Ted Rogers

January 24th, 2014

Speaking as a contractor, I think you should compensate them for the work that they have completed.  You will need to work with them to figure out what percentage of the final milestone has been completed and cut your losses ASAP.  My guess is that if you are unhappy, they are unhappy as well, and hopefully will work with you to come up with a fair settlement.

Michael Brill Technology startup exec focused on AI-driven products

January 25th, 2014

OK, communication sent and response this morning. They are disappointed and would like to be able to continue the project, but also couldn't force me to work with them. They didn't really want the 25% because I didn't get any value and said I can keep the source code.

I will destroy the source code, send the 25% anyway along with a few suggestions on how they can improve client service so this sort of thing is unlikely to happen again.

Thanks again everyone... i probably would have still been fretting about this today without your feedback.


Blake Caldwell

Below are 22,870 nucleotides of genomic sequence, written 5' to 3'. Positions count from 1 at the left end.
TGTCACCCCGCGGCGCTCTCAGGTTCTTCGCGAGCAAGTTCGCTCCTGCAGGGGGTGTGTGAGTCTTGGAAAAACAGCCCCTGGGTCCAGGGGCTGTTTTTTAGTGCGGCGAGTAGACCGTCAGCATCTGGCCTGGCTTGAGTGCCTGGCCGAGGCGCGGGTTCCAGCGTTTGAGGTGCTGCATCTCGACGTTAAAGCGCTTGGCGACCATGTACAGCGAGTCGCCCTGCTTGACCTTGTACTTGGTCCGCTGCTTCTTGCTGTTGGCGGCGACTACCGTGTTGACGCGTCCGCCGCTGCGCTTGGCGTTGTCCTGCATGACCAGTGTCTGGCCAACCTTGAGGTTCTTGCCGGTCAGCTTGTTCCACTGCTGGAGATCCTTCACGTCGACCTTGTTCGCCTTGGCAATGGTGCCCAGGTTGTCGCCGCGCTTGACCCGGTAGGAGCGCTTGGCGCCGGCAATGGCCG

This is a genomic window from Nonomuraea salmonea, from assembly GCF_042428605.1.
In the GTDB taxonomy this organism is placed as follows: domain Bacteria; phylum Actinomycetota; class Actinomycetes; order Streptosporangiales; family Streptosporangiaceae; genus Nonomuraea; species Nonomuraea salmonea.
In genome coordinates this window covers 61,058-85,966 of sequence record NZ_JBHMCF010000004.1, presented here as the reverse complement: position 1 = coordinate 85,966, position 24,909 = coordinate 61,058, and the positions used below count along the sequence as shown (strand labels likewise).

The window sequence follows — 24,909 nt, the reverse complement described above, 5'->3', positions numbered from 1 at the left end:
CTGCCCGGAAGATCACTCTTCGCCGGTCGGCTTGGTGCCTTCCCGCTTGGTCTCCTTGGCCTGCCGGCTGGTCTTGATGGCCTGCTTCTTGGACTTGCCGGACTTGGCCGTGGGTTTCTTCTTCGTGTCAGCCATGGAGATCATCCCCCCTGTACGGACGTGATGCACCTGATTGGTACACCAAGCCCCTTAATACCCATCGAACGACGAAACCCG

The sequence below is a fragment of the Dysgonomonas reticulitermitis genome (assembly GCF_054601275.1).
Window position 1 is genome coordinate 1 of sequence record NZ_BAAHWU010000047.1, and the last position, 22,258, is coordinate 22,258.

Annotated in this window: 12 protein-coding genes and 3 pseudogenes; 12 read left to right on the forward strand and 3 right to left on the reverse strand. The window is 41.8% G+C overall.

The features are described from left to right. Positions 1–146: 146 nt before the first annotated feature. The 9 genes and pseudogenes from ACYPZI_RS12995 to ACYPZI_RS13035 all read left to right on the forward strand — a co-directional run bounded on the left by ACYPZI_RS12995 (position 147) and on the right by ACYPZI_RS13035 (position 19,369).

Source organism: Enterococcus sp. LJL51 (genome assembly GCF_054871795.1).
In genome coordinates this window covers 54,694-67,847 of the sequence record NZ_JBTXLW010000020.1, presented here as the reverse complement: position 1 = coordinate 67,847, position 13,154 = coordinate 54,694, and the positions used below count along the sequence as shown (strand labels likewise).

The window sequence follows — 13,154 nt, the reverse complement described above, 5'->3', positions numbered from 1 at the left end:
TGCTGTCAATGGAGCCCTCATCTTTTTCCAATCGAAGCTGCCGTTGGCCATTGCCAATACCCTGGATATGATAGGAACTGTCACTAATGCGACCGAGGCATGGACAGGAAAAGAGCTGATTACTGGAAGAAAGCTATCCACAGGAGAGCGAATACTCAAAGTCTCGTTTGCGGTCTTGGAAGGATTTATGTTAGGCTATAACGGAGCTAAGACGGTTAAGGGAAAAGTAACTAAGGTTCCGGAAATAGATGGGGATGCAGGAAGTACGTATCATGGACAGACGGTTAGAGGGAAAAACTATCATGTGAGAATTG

January 24th, 2014

To finish the other side of what Marcus brought up...if you DO have a contract and it states they need to provide something in 3 weeks and they actually meet all the specification you request, then you are bound to live up to that contract. However, it doesn't mean that you cannot amend the contract. Approach them and tell them you want them to halt work, say you are not happy with the product they've produced this far and want to compensate them for the work they've done. If you do not have very specific design specs and you think they'll be able to say they accomplished it, then you should pay them 2/3rds of the work they've done. If you have specific requirements that you think they'll fail on, then you might be able to negotiate it to a lower value. 

You have to think about it like this, even if they provide ugly stitched work, if they meet the guidelines of the contract then they've done what you've asked of them and they are due their money...regardless of what you were hoping for. You will have to chalk it up as a learning lesson on the importance of contract specifications.

In regards to the negotiation, they probably still have the right to say no and provide you with a working product for the full value, but just make the point that they are struggling to meet the deadline and if they fail you will pay them nothing.